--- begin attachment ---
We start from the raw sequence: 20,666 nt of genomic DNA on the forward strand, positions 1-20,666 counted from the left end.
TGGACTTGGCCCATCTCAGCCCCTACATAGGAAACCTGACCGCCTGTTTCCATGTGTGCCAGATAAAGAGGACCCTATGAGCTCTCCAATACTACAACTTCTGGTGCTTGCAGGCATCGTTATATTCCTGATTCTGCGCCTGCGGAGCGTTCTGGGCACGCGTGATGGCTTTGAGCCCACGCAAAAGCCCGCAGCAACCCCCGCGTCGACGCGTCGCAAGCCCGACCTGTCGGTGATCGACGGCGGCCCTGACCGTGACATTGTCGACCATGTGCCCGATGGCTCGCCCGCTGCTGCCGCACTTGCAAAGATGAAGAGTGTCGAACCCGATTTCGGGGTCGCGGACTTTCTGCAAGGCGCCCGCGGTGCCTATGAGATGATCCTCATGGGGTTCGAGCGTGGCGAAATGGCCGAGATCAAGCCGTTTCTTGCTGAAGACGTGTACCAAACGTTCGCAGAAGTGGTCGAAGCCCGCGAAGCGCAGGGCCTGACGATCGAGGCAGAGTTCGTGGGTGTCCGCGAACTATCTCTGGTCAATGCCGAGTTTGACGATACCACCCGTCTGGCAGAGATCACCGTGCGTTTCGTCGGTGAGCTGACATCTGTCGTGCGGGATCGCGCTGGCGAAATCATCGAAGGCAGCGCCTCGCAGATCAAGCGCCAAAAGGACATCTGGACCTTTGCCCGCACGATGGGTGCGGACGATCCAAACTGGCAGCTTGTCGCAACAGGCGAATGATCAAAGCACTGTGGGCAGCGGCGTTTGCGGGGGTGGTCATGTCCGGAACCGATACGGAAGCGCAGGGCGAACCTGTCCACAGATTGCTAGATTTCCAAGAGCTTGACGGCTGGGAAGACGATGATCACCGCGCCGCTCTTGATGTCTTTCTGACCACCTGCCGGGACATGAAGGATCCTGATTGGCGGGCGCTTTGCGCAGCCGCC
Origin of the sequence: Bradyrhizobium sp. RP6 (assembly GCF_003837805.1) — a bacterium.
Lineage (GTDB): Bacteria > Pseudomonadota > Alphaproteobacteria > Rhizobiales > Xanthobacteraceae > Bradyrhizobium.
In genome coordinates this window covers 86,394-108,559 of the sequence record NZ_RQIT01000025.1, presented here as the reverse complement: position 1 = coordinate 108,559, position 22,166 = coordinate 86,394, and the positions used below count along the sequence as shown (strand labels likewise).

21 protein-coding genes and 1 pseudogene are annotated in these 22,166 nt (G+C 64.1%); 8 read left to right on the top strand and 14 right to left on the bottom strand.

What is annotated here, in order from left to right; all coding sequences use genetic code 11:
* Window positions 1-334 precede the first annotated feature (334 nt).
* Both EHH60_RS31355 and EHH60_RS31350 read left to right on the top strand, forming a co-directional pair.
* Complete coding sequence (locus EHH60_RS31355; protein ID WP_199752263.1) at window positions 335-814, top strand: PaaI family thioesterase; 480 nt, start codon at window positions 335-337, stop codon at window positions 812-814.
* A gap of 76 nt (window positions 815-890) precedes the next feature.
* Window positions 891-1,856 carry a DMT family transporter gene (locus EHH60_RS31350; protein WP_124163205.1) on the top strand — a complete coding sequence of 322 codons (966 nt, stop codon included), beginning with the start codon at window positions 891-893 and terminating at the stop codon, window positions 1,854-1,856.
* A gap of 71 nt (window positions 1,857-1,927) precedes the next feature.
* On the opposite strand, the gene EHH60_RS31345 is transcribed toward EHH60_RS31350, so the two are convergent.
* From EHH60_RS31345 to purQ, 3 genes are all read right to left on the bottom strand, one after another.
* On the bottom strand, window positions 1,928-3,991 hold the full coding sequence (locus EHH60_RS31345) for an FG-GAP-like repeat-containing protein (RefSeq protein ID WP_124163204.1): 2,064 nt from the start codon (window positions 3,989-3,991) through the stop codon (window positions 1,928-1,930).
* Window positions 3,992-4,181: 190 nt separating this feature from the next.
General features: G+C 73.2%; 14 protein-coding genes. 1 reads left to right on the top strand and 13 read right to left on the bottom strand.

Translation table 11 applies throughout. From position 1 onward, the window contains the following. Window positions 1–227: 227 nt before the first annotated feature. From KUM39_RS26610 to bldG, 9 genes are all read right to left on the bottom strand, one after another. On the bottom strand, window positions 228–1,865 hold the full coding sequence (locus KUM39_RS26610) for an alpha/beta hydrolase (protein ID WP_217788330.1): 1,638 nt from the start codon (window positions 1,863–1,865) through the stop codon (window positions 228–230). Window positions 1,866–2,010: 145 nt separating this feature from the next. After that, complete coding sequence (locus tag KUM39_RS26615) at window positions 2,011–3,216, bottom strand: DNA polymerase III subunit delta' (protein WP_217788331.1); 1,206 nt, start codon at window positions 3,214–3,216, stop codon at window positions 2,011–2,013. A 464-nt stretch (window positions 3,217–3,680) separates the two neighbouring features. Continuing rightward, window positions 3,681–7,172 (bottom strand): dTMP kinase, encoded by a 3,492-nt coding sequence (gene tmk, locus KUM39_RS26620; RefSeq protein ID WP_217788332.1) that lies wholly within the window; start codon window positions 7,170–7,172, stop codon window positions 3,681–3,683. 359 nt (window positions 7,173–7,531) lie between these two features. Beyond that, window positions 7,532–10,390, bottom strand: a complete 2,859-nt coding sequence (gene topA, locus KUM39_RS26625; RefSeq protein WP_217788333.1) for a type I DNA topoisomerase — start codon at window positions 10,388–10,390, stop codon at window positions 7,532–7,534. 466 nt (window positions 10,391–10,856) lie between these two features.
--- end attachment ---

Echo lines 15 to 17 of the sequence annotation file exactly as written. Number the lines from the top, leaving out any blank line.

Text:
* From EHH60_RS31345 to purQ, 3 genes are all read right to left on the bottom strand, one after another.
* On the bottom strand, window positions 1,928-3,991 hold the full coding sequence (locus EHH60_RS31345) for an FG-GAP-like repeat-containing protein (RefSeq protein ID WP_124163204.1): 2,064 nt from the start codon (window positions 3,989-3,991) through the stop codon (window positions 1,928-1,930).
* Window positions 3,992-4,181: 190 nt separating this feature from the next.